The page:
“We’ve heard it from the musicians in the process,” Thoma adds. “Each conductor has his own style, his own way of communicating verbally, by gestures. From each they can learn something andget better, about phrasing, listening, voicing, repertoire demands.”
The ultimate decision, Littlejohn says, is a matter of “cultural fit, and whether or not he lit up the community.”
Each candidate went through an exit interview on the Sunday afternoon following the second concert. “We needed to know if he was still interested in the orchestra and the community,” Littlejohn explains, “and to see if he had any questions for us.”
“You can tell if you like each other. ‘You’ve been here a week - do you want the job?’”
“Each [conductor] was very complimentary of our orchestra,” Thoma says. “They all commented on their musicianship, on their enthusiasm, their eagerness to engage and their attentiveness,” and, Littlejohn added, their “openness to tryingthings a new way.”
The orchestra set up as many connections as possible for each candidate during the week he was here while taking into account that he still had to have time to prepare for a concert, Thoma says.
“The playing field was quite level; their week on the ground was quite templated. All the candidates essentially experienced the same week - they met with board [members], major stakeholders, guild, musicians, staff; preconcert, concert.”
“We’re sort of looking for Superman,” Littlejohn admits. “On the one hand, he has to spend a lot of time sitting alone studying scores, and yet he has to equally enjoy party situations.”
The conductor’s performance on the podium, however important - the music the orchestra makes is, ultimately, its product - is only the tip of the iceberg when itcomes to what a music director does.
“It’s only the most visible,” Thoma says. “It also involves the ability to develop relationships, an articulate vision, philosophy, point of view, the ability to look and to listen- all these other skills that are critical, as well as his relationship with patrons and donors.”
The music director programs the music on the concerts as well as conducts it. He must take into account how many onstage musicians it will take to perform those works (which has a direct connection to the orchestra’s budget, as does the cost of purchasing or renting sheet music).
The five-year contract the new conductor will sign will pay him what former board president Michael Shelley said earlier this year would be in the “low six figures,” about what Itkin has made in the final years of his tenure.
It will also include a clause - also present in the contract that Itkin and his three predecessors signed - that he live in central Arkansas.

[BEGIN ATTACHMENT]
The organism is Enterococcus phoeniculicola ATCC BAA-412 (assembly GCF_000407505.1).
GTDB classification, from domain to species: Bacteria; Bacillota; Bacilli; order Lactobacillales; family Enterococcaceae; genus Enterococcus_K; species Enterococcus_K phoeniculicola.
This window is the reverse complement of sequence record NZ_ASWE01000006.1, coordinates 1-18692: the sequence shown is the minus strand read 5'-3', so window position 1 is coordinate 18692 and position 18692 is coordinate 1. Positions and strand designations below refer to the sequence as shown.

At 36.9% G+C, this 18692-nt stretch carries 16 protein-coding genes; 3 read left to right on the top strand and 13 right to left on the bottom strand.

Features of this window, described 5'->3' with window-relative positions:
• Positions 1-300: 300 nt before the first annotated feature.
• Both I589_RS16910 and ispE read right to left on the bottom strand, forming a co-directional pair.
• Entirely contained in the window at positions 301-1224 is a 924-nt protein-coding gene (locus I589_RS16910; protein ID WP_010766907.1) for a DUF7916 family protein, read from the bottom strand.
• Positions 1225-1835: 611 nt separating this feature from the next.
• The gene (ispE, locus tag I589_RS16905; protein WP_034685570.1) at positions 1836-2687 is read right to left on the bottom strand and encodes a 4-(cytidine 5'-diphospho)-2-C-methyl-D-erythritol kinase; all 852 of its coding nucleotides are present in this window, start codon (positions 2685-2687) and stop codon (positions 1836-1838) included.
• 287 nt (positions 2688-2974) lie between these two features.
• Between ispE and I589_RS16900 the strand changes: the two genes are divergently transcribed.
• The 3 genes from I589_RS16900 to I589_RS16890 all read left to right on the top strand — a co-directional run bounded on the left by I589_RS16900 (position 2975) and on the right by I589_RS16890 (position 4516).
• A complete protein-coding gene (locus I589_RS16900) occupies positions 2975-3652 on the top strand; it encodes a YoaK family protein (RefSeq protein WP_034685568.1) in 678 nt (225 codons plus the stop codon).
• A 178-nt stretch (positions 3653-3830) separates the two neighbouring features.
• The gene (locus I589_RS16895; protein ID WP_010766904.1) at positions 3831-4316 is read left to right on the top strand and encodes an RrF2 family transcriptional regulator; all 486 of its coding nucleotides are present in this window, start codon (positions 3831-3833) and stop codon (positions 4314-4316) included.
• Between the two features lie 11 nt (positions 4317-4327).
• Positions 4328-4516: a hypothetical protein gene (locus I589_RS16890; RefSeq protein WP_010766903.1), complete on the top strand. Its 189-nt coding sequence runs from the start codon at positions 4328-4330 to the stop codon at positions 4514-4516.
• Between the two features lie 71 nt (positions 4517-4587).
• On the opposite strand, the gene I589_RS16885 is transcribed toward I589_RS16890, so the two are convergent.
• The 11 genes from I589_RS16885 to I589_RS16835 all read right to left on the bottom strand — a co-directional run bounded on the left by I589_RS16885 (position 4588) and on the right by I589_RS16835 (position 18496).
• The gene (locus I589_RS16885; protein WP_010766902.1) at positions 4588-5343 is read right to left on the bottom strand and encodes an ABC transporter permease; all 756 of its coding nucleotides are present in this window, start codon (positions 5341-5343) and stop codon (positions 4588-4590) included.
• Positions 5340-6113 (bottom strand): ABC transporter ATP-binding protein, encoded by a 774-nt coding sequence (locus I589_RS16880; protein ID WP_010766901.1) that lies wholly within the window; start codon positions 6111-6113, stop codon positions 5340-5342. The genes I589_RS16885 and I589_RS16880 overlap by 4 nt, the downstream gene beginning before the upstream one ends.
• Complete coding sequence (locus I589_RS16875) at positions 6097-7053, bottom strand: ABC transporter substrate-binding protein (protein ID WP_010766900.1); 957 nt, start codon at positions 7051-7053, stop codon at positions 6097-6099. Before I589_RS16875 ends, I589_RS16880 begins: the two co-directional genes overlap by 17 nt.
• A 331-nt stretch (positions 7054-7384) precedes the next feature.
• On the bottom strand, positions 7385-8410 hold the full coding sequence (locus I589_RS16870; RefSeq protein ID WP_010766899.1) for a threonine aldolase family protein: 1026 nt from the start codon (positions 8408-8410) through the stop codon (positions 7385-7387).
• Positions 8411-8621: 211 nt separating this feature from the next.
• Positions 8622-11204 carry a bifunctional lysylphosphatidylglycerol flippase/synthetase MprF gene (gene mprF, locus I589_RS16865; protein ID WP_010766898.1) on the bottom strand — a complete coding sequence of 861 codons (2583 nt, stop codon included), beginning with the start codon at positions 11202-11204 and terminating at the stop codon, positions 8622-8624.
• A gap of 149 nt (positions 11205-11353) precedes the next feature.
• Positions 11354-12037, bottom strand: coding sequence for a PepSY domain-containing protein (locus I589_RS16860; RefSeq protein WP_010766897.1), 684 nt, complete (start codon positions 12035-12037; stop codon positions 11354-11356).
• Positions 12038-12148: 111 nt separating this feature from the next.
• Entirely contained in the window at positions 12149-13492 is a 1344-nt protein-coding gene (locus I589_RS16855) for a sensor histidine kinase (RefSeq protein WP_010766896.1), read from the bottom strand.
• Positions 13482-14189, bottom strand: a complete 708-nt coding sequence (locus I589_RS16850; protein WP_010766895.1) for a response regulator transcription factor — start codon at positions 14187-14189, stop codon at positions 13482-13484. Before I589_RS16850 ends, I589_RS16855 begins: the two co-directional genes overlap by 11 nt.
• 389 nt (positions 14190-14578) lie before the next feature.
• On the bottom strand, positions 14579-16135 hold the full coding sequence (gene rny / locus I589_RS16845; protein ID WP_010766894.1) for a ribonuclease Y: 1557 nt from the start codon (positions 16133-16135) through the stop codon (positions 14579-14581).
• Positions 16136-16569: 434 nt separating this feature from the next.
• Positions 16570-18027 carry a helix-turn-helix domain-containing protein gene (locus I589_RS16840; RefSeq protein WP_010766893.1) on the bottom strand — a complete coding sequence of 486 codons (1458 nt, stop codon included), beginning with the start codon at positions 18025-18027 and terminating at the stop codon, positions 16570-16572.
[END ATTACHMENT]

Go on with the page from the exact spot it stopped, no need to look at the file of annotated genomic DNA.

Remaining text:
It is common, even usual, for most music directors to have two or more jobs (as Itkin does), and it is also common for major orchestras to have the conductor fly in the week of a concert and fly out again right afterward.
“It’s a bit of a gutsy move for a smaller orchestra like ours to have a residency requirement,” Thoma says.
“But I think it’s important,” Littlejohn adds.
Nevertheless, Littlejohn says, plans are to have a guest-conductor for one Masterworks pairing each season - though maybe not in the first season under a new music director, when it will be important for him to forge a bond with his new orchestra. And the music director will be encouraged to guest-conduct elsewhere.
“I think having a guest conductor is really important,” she says. “It helps the orchestra to develop and grow and have new experiences, and it helps the [music director] to conduct other orchestras and perform different repertoire.”
Depending, however, on the commitments the new music director may already have, there may be one or more guest conductors nextseason, she says.
The new music director will take over an orchestra in decent shape, financially and artistically, Thoma and Littlejohn say.
The orchestra, like pretty much all nonprofits, has taken a hit from the recession that forced a more than 10 percent cut in the 2010 budget, which took effect July 1, from $3.2 million to $2.8 million. The major factors: a combination of stagnant advance ticket sales (Masterworks seasonticket renewals sagged a bit after Itkin announced he would be leaving) and declining corporate contributions.
Littlejohn says, however, that the conductor search has perked up community interest and gotten people talking. And individual ticket sales actually ticked up slightly for the Masterworks concerts in which the finalists “auditioned,” although popsconcert attendance declined slightly.
“People feel like new [owners] invested in the process. It has forged social opportunities and helped the organization,” she says. “The trick will be to take that community support for our orchestra and transfer it into actual concert attendance.”
Meanwhile, Thoma says, “This is a different orchestra than it was 16 years ago.We’ve had transformational leadership - the conductor, the staff and the board.”
“It’s intriguing to be the Arkansas Symphony Orchestra,” Littlejohn says. “Our mission is not just to serve Little Rock, but [to] serve the state, to engage the state around live music and music education. That’s an opportunity for a music director.”
Thoma sees nothing but good things ahead for the orchestra, given the combination of a new executive director, a new marketing team and a new music director.
“This is a profoundly exciting opportunity for our orchestra, to bring [new] administrative and artistic leadership onboard almost at the same time,” he says.